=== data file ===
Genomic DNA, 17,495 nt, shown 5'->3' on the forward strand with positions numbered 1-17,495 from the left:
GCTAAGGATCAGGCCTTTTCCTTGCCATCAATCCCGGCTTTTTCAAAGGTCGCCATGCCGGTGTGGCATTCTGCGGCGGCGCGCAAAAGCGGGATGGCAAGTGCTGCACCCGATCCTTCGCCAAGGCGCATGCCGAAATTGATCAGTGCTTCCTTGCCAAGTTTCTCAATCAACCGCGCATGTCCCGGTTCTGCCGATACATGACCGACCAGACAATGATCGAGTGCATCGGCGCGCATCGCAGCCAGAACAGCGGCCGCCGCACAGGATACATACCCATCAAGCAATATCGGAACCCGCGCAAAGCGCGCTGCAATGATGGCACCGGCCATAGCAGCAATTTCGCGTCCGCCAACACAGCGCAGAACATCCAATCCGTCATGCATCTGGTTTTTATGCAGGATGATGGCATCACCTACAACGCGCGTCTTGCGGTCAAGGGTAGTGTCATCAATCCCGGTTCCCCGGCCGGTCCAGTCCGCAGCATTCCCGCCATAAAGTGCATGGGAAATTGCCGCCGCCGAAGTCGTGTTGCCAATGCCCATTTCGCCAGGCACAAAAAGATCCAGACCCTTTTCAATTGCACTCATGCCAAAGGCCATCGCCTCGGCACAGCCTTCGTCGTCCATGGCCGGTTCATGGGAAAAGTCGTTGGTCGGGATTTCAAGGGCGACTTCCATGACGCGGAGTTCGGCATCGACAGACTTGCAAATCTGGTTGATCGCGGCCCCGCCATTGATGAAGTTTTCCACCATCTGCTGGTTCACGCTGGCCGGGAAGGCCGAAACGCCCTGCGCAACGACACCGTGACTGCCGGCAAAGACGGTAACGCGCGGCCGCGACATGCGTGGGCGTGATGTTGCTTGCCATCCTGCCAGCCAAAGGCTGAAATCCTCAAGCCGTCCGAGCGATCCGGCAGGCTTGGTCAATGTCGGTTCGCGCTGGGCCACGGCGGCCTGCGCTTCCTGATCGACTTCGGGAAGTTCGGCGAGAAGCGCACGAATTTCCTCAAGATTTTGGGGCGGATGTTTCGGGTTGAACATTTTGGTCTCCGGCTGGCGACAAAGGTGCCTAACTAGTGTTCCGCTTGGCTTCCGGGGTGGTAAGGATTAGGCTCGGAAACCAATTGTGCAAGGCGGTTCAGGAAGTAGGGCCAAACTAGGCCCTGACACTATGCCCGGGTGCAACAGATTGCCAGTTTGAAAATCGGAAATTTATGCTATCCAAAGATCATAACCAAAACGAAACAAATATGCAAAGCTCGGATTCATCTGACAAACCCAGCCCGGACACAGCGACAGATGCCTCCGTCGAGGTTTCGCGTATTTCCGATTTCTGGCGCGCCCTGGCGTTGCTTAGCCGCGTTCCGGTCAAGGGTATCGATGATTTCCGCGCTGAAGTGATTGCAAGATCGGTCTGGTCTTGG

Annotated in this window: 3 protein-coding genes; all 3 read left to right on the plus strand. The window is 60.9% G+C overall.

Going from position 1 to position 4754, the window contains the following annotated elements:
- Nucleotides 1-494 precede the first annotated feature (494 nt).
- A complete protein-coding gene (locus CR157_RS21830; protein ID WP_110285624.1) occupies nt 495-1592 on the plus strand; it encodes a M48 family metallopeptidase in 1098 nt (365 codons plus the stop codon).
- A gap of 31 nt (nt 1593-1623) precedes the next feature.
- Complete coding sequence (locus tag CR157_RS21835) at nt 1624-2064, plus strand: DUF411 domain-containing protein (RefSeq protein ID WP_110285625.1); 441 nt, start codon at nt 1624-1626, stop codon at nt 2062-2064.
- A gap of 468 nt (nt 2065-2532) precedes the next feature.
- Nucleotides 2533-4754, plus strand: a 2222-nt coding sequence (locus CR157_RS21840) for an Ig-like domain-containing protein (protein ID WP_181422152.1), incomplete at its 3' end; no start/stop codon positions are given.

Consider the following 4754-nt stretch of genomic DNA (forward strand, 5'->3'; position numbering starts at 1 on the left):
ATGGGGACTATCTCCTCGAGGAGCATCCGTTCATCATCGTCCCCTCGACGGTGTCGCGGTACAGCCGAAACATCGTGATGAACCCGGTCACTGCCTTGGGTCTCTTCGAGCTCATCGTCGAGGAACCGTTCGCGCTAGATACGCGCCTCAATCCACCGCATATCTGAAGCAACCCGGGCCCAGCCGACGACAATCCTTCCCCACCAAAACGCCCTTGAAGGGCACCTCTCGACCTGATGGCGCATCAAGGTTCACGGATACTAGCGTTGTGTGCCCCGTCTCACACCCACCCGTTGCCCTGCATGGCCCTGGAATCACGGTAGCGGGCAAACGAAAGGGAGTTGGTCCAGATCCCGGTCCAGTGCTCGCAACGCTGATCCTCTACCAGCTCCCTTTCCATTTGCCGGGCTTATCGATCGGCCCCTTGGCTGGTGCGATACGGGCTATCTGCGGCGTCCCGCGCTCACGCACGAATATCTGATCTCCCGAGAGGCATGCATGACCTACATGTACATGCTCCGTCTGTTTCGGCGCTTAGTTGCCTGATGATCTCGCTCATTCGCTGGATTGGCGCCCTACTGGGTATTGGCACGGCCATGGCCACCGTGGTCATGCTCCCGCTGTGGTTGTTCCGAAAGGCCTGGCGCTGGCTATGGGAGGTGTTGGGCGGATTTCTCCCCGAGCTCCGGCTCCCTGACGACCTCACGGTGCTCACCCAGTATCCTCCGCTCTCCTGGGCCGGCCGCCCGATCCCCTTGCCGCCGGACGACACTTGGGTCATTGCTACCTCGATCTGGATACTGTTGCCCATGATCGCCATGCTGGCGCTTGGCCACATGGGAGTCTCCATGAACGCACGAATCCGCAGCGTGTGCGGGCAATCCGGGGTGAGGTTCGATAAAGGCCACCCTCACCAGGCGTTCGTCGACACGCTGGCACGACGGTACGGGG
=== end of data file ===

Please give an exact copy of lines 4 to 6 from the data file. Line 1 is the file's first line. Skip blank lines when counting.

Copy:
Going from position 1 to position 4754, the window contains the following annotated elements:
- Nucleotides 1-494 precede the first annotated feature (494 nt).
- A complete protein-coding gene (locus CR157_RS21830; protein ID WP_110285624.1) occupies nt 495-1592 on the plus strand; it encodes a M48 family metallopeptidase in 1098 nt (365 codons plus the stop codon).